You gotta write for others.

I used to think writing was a personal thing. My thing. As long as I liked it, and had fun doing it, it was okay.

Wanderer above the sea of fog

“Wanderer above the sea of fog” by Caspar David Friedrich – The photographic reproduction was done by Cybershot800i. (Diff). Licensed under Public domain via Wikimedia Commons.

But my thinking has changed. What is writing without a reader? At the end of the day, you’re writing for others. You’re writing for an audience. (Unless it’s your personal diary, of course.) Still, I would like Future Me to read back on my younger posts and not roll her eyes…too much.

It’s something we tend to forget. Us writers are introverted, self-centered bitches sometimes! We forget writing is about the People and for the People. If we want to be successful writers – people with a real positive influence and effect on society, which is what I think most of us strive to be – we need to remember our audience. They need to identify with something. Bond with something.

That’s why I started blogging, and started paying real attention to my blogging. If a post didn’t do so well, that probably meant people didn’t identify with it. 

For the most, writing is a lonely profession. I’m not saying it’s not okay to shut yourself up in your room and be in your own world. Some of my best writing I would never show a single soul unless posthumously, because some stuff is just too personal. I’m just saying we should remember our words are meant to be read. Eventually.


5 thoughts on “You gotta write for others.

  1. Interesting, this reminds me of what someone said about ARCT:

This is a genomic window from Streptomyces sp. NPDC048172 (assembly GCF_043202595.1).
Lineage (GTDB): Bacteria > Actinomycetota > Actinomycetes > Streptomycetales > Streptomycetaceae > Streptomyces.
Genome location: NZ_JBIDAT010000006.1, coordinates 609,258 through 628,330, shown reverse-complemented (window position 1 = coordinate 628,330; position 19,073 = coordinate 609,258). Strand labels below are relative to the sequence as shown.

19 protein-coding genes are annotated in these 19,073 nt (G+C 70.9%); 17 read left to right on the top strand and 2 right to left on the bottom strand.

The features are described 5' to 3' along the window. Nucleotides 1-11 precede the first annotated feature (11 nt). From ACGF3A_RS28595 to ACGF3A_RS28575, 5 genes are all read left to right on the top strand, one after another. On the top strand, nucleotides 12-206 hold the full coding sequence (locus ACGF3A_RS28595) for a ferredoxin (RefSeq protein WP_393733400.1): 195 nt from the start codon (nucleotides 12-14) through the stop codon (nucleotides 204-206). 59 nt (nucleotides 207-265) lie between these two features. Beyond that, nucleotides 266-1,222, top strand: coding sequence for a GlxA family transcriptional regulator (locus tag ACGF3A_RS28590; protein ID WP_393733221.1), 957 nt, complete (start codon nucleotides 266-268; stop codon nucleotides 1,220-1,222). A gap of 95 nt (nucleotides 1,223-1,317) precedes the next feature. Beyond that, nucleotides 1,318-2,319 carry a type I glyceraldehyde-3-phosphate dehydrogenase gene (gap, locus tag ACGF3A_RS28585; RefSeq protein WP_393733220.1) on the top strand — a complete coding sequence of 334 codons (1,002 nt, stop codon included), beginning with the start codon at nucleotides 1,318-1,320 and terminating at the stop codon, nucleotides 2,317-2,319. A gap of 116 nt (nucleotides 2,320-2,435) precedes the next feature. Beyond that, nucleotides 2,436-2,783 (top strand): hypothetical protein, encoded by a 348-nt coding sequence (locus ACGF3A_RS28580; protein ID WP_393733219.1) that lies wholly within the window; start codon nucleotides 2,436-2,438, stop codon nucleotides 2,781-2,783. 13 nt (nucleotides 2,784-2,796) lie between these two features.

– If your end goal is to be a performer, take Performer’s.
    – If your end goal is to teach, take Performer’s.
    The logic behind it being that even if you’re teaching, you’re teaching your students to perform and therefore need to know how to perform yourself.


  2. Pingback: Weekend Wrap-up: Waffles, Sexist YA Criticism, and Read Speed | breakfast with words

  3. Sidenote: reading old journal entries helps me step back and see myself as the world sees it. I both take material from it for stories, and also use it as a measuring stick. I work from a sliding scale of progression: first I write the journal, then I slowly go through layers of personal to less personal abstractions from it and then finally months later it becomes free of me and can be shaped into something else, influenced by what I’ve done since then. “I” lives in the conversation of the story that I wrote if you asked me; but the consciousness in the stories are someone else. If the consciousness of “you” is in the story and it isn’t about you then certainly, it’s not good; then it’s just a journal, so it’s an unworked, unprocessed and ultimately unprofessional thing. I’m interested to see what other’s processes are.


  4. A bad writer writes things only a few people can relate too, and a good writer writes something that all of humanity can relate to. What a realization for a writer when all they are used to is writing for fun. You realize it’s not dependent on the subject, but how emotions, relationships are teased out so that even those who can’t identify with certain rituals or lifestyles or people can understand them and recognize that other people can understand it, too. I think this is the transition from writing as a hobby to turning writing into a platform for speaking, but I don’t know any people who start off first as platform speakers without passing through the selfish stage. You’re right: a self consciousness of audience is essential to the writing-well process: when you consider all the angles that readers might see this or that and how you might shape the prose so that everyone sees something, rather than leaving some readers out.

    Liked by 1 person

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